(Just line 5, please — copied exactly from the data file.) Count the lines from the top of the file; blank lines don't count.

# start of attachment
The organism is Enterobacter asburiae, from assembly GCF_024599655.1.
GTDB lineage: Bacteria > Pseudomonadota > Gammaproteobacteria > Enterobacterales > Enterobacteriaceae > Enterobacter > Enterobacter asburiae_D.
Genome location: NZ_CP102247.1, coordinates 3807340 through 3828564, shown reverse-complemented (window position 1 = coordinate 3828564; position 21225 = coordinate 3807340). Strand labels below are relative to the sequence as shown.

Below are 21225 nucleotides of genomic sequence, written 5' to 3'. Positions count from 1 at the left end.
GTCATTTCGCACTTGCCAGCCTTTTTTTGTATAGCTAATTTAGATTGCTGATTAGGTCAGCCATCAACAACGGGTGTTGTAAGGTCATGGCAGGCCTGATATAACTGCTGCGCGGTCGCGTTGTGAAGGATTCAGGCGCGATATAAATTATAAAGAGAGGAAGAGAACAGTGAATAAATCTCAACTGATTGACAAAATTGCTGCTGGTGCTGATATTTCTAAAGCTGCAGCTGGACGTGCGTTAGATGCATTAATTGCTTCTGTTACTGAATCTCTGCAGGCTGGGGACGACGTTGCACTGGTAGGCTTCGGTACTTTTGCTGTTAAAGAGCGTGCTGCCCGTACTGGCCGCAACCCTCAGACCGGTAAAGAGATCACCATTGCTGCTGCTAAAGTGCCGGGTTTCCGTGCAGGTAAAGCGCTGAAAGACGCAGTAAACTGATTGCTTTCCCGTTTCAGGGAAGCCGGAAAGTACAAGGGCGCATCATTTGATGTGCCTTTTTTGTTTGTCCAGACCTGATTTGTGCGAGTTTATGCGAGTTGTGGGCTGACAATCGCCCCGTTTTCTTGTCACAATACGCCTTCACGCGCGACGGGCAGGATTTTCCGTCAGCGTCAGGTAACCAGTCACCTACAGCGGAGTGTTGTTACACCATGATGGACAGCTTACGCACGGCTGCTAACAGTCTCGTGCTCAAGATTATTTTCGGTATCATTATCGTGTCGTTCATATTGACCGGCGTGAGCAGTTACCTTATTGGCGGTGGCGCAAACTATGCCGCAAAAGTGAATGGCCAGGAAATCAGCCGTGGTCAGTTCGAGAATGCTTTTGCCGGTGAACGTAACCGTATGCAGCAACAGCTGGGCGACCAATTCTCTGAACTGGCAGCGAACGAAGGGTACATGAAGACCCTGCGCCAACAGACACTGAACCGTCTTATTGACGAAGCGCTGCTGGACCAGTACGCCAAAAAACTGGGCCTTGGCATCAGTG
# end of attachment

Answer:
GTCATTTCGCACTTGCCAGCCTTTTTTTGTATAGCTAATTTAGATTGCTGATTAGGTCAGCCATCAACAACGGGTGTTGTAAGGTCATGGCAGGCCTGATATAACTGCTGCGCGGTCGCGTTGTGAAGGATTCAGGCGCGATATAAATTATAAAGAGAGGAAGAGAACAGTGAATAAATCTCAACTGATTGACAAAATTGCTGCTGGTGCTGATATTTCTAAAGCTGCAGCTGGACGTGCGTTAGATGCATTAATTGCTTCTGTTACTGAATCTCTGCAGGCTGGGGACGACGTTGCACTGGTAGGCTTCGGTACTTTTGCTGTTAAAGAGCGTGCTGCCCGTACTGGCCGCAACCCTCAGACCGGTAAAGAGATCACCATTGCTGCTGCTAAAGTGCCGGGTTTCCGTGCAGGTAAAGCGCTGAAAGACGCAGTAAACTGATTGCTTTCCCGTTTCAGGGAAGCCGGAAAGTACAAGGGCGCATCATTTGATGTGCCTTTTTTGTTTGTCCAGACCTGATTTGTGCGAGTTTATGCGAGTTGTGGGCTGACAATCGCCCCGTTTTCTTGTCACAATACGCCTTCACGCGCGACGGGCAGGATTTTCCGTCAGCGTCAGGTAACCAGTCACCTACAGCGGAGTGTTGTTACACCATGATGGACAGCTTACGCACGGCTGCTAACAGTCTCGTGCTCAAGATTATTTTCGGTATCATTATCGTGTCGTTCATATTGACCGGCGTGAGCAGTTACCTTATTGGCGGTGGCGCAAACTATGCCGCAAAAGTGAATGGCCAGGAAATCAGCCGTGGTCAGTTCGAGAATGCTTTTGCCGGTGAACGTAACCGTATGCAGCAACAGCTGGGCGACCAATTCTCTGAACTGGCAGCGAACGAAGGGTACATGAAGACCCTGCGCCAACAGACACTGAACCGTCTTATTGACGAAGCGCTGCTGGACCAGTACGCCAAAAAACTGGGCCTTGGCATCAGTG